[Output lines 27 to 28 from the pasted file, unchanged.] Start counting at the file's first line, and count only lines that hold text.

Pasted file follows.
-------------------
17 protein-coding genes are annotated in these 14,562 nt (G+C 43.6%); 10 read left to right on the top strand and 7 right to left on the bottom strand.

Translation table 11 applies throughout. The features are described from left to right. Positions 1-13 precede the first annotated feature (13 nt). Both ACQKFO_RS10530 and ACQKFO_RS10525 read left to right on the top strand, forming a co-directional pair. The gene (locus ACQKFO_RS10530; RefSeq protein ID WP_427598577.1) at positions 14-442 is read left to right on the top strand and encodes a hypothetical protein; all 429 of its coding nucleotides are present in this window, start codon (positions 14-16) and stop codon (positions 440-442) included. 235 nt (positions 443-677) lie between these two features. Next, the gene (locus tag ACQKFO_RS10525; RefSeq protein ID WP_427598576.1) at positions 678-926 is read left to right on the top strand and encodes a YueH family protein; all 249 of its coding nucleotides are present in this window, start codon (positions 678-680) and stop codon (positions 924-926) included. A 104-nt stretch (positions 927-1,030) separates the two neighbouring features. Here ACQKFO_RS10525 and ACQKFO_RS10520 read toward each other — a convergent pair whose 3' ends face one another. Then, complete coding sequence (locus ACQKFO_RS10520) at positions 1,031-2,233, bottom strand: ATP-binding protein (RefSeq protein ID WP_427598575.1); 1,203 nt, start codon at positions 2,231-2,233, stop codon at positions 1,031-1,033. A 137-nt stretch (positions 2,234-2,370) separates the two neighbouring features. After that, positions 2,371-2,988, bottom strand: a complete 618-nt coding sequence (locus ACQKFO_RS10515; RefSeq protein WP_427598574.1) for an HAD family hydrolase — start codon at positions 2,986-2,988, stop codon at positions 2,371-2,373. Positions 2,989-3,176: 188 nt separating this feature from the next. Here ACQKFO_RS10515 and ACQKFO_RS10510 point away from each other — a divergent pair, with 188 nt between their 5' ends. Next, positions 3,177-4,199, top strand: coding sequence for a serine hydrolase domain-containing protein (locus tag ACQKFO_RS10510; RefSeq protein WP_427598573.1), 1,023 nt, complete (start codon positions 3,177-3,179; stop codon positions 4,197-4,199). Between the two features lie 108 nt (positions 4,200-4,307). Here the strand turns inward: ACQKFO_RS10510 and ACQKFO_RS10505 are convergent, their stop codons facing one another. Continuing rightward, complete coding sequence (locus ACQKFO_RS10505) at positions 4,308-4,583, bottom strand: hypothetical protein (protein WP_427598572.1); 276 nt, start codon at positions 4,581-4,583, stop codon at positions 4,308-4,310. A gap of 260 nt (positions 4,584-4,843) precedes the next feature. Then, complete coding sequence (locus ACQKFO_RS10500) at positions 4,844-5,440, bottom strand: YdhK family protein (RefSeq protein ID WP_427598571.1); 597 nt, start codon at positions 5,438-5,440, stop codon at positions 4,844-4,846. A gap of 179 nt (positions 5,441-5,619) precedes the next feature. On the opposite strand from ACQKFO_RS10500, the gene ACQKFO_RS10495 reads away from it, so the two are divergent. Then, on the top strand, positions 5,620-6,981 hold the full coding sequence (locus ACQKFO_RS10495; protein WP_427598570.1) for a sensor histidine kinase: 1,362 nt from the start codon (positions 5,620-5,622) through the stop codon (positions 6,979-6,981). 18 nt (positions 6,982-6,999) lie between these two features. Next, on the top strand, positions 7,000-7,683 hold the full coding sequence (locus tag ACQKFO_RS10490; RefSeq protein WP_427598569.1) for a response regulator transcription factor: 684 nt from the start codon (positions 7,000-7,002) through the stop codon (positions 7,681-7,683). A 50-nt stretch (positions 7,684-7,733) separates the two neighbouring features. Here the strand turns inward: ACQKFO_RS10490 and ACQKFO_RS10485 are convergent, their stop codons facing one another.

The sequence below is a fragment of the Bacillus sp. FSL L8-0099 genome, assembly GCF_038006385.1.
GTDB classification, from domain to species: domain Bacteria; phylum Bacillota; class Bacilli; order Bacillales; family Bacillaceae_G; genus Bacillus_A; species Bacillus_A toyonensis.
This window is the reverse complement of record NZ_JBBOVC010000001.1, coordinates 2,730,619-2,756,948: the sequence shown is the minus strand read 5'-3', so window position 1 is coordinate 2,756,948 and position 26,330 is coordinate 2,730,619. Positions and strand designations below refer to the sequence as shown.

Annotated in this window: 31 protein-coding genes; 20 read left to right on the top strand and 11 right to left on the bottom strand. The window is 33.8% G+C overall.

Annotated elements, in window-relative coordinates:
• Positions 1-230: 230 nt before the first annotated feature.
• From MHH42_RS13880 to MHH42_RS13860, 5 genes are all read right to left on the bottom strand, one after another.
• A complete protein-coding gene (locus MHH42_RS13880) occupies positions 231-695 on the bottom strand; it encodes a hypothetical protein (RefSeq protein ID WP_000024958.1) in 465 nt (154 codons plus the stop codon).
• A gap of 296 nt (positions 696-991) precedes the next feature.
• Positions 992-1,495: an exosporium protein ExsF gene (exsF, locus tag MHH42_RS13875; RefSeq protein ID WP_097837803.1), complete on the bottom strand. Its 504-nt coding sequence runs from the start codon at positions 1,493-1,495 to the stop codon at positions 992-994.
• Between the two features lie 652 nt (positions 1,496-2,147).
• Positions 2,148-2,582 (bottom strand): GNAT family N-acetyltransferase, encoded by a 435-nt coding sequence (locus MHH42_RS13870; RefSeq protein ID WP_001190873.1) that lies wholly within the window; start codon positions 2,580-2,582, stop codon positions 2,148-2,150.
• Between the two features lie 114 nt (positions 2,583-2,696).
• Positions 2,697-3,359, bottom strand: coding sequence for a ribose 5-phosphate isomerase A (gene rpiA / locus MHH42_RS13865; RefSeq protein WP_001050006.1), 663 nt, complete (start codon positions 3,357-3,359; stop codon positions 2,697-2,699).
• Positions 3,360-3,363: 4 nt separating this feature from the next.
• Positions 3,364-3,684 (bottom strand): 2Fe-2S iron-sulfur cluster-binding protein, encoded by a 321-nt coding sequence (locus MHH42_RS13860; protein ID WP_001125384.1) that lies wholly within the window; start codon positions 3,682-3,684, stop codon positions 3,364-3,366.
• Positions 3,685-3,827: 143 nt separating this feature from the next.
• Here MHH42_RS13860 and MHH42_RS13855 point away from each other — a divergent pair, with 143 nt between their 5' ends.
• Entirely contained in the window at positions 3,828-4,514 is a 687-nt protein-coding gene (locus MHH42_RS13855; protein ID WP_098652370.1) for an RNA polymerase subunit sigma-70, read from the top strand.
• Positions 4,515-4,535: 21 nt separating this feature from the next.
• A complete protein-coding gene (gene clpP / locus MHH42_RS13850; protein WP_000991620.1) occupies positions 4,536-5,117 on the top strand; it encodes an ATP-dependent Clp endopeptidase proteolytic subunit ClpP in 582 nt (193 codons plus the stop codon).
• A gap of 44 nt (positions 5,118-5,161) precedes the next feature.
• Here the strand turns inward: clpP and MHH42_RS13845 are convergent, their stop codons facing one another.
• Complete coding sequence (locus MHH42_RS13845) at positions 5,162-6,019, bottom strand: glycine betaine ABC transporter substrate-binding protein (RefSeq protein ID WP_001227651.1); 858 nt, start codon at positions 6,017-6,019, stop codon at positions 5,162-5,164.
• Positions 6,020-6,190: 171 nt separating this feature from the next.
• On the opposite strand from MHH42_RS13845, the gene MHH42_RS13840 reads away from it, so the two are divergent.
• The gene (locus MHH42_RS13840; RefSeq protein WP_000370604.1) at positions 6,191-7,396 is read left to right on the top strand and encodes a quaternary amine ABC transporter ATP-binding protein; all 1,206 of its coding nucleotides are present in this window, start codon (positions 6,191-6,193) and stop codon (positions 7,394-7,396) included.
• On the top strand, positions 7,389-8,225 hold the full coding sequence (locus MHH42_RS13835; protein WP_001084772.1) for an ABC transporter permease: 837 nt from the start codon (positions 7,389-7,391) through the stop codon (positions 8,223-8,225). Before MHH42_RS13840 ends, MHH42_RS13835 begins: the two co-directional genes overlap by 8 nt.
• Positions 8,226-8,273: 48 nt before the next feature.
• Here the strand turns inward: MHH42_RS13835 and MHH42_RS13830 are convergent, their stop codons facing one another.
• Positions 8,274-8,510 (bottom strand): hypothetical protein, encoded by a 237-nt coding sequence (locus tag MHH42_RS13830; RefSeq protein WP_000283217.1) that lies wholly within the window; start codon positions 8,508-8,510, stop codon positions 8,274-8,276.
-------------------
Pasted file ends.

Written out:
• Positions 6,020-6,190: 171 nt separating this feature from the next.
• On the opposite strand from MHH42_RS13845, the gene MHH42_RS13840 reads away from it, so the two are divergent.